Fourth World Conference on Women, Beijing Declaration and Platform for Action

The Fourth World Conference on Women met in Beijing, China, from 4 to 15 September 1995 where delegates discussed and adopted the Beijing Declaration and Platform for Action. The objective of the Beijing conference was to review the achievement of the goals of equality, development and peace, as outlined in the Nairobi Forward Looking Strategies for the Advancement of Women to the Year 2000 in 1985, and to establish a strategy for removing the remaining obstacles to the achievement of these goals. The Declaration recognized that the status of women had advanced but that inequalities and obstacles remained. It reaffirmed commitments to: equal rights in a number of existing agreements; ensuring full implementation of human rights of women and the girl child; and empowerment and advancement of women, including the right to freedom of thought, conscience, religion and belief.

Delegates also stated their conviction that: women’s empowerment and full participation are fundamental to equality, development and peace; equal rights and responsibilities are critical to families; women’s involvement is required to eradicate poverty; peace is linked to the advancement of women; and gender-sensitive policies are essential to foster women’s empowerment and advancement. Governments also affirmed their determination to: intensify efforts to achieve goals from the Nairobi strategies; ensure the full enjoyment by women and the girl child of human rights; eliminate discrimination and remove obstacles to equality; encourage men to participate in actions towards equality; promote women’s economic independence; promote sustainable development and education; prevent and eliminate violence against women and girls; ensure full participation; and ensure equal access to economic resources.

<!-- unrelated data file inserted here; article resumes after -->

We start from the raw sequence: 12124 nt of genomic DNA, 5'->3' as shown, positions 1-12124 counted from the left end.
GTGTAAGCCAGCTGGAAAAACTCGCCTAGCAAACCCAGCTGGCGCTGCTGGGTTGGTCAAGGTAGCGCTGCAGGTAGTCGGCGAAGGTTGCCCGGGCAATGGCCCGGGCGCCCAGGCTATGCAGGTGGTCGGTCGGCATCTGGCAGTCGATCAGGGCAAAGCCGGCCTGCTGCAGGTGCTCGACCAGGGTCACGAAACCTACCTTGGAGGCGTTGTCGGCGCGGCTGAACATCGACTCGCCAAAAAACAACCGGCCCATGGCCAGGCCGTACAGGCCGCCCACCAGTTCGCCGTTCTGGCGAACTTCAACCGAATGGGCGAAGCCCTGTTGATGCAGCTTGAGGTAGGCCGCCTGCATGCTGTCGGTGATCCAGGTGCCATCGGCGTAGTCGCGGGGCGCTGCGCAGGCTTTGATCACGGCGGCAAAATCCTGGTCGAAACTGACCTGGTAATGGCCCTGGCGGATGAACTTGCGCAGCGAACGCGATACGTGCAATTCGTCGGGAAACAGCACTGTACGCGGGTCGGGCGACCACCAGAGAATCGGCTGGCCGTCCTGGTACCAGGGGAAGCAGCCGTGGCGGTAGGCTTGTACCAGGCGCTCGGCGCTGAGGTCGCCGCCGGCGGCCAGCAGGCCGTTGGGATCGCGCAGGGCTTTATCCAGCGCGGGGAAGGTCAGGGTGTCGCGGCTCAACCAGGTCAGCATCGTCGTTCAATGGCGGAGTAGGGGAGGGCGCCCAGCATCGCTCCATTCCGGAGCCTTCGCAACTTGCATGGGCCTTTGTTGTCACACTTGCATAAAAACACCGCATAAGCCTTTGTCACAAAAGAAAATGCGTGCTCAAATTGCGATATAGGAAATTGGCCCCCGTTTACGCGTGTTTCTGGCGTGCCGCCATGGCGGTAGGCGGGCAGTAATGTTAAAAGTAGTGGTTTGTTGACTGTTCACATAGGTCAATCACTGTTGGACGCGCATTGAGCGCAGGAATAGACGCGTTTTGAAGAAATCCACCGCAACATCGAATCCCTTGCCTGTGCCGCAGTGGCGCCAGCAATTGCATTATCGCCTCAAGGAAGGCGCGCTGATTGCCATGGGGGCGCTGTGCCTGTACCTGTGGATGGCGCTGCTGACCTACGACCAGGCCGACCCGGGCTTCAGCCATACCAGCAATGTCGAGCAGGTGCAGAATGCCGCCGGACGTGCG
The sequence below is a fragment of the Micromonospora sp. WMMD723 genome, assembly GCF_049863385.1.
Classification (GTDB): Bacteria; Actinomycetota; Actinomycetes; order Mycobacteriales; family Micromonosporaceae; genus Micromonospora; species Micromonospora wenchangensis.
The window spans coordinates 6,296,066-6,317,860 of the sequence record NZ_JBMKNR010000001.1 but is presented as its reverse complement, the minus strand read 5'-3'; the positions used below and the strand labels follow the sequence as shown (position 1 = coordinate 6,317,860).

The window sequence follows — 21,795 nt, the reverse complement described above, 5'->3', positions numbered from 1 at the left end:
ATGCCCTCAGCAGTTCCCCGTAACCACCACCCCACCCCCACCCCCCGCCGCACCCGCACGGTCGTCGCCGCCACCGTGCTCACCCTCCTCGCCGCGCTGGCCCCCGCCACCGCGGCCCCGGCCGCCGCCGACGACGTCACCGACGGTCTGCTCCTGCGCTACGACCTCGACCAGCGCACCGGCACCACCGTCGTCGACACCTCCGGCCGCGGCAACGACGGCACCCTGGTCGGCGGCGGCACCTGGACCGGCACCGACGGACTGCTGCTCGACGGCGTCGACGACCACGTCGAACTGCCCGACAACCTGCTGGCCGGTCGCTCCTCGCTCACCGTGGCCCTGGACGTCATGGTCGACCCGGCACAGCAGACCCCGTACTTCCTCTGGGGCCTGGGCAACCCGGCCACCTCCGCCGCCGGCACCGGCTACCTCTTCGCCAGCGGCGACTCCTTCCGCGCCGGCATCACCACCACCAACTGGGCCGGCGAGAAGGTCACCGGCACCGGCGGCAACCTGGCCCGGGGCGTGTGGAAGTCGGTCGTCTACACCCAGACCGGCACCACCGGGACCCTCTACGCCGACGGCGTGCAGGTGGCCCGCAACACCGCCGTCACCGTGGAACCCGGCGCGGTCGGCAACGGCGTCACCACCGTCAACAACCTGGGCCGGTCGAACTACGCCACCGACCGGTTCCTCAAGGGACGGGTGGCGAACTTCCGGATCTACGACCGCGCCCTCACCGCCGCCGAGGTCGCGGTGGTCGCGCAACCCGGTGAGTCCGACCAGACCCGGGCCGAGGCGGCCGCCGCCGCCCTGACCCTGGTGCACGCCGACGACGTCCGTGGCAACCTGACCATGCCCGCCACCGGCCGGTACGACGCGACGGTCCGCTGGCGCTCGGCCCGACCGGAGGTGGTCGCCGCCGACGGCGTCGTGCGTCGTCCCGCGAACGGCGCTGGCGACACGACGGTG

United Nations Declaration on the Elimination of Violence against Women

The United Nations Declaration on the Elimination of Violence against Women (DEVAW) provides that women are entitled to the equal enjoyment and protection of all human rights and fundamental freedoms in the political, economic, social, cultural, civil or any other field. These rights include, inter alia: the right to life; the right to equality; the right to liberty and security of person; the right to equal protection under the law; the right to be free from all forms of discrimination; the right to the highest standard attainable of physical and mental health; the right to just and favourable conditions of work; the right not to be subjected to torture, or other cruel, inhuman or degrading treatment or punishment. DEVAW also obligates States to condemn violence against women and should not invoke any custom, tradition or religious consideration to avoid their obligations with respect to its elimination.